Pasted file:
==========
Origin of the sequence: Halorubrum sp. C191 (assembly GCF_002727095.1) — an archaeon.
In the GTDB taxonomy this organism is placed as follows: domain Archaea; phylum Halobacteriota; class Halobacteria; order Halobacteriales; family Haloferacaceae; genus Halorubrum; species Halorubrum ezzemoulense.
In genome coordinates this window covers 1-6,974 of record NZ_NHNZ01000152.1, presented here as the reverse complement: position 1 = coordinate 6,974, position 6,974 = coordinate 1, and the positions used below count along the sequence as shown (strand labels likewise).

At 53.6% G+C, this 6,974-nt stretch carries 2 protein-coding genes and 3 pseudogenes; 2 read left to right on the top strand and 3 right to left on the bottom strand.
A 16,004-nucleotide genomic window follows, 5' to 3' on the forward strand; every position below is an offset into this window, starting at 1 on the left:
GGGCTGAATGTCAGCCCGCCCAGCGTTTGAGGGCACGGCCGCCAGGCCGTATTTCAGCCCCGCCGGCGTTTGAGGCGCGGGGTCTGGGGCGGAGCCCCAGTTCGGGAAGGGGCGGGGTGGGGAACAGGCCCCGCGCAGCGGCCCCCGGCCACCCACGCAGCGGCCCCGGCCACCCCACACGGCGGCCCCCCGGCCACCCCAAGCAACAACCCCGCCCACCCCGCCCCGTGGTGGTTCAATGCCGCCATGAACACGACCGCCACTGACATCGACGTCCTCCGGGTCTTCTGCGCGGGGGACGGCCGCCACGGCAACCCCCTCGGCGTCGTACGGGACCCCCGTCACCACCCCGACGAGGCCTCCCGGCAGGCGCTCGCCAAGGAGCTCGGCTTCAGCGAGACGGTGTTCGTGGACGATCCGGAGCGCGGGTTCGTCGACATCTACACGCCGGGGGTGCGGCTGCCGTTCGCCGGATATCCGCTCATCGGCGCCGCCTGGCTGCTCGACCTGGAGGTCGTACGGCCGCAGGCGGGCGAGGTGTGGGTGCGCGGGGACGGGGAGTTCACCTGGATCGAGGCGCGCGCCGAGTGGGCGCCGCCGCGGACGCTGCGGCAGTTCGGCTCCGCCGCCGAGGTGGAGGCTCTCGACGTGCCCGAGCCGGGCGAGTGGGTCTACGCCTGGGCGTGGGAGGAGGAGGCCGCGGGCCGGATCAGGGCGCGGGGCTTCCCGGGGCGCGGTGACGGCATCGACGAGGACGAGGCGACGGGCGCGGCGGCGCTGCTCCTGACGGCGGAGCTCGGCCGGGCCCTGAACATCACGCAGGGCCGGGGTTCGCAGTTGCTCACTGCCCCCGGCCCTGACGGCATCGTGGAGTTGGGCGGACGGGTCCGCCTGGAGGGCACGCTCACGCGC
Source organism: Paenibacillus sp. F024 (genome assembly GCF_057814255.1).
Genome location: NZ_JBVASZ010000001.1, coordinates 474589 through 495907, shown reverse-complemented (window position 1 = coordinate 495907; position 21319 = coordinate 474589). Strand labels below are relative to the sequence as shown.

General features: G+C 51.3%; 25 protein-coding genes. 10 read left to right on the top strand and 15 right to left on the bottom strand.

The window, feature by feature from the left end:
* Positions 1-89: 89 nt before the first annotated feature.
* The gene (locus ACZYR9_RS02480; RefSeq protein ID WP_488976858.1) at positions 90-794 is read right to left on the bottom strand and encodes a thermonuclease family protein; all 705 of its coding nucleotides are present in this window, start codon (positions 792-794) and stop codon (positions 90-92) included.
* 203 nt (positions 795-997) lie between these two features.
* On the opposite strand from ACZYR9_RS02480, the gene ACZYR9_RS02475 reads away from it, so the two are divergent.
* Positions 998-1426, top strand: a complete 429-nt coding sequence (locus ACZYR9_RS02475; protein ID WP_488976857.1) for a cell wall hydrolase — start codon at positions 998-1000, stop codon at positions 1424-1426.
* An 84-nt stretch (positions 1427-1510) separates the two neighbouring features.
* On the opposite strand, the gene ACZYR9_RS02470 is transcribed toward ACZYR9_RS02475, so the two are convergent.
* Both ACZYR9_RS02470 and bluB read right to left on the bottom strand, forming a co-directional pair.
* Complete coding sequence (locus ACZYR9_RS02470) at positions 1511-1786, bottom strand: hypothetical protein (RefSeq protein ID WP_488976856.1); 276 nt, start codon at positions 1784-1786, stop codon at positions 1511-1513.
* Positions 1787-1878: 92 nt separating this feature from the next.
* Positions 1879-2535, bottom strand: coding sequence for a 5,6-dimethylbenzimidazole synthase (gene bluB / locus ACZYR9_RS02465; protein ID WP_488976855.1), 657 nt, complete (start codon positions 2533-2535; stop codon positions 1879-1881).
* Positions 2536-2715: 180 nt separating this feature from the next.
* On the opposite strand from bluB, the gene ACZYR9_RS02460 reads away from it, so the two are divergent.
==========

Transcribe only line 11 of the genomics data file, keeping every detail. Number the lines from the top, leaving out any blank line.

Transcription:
* Positions 1-89: 89 nt before the first annotated feature.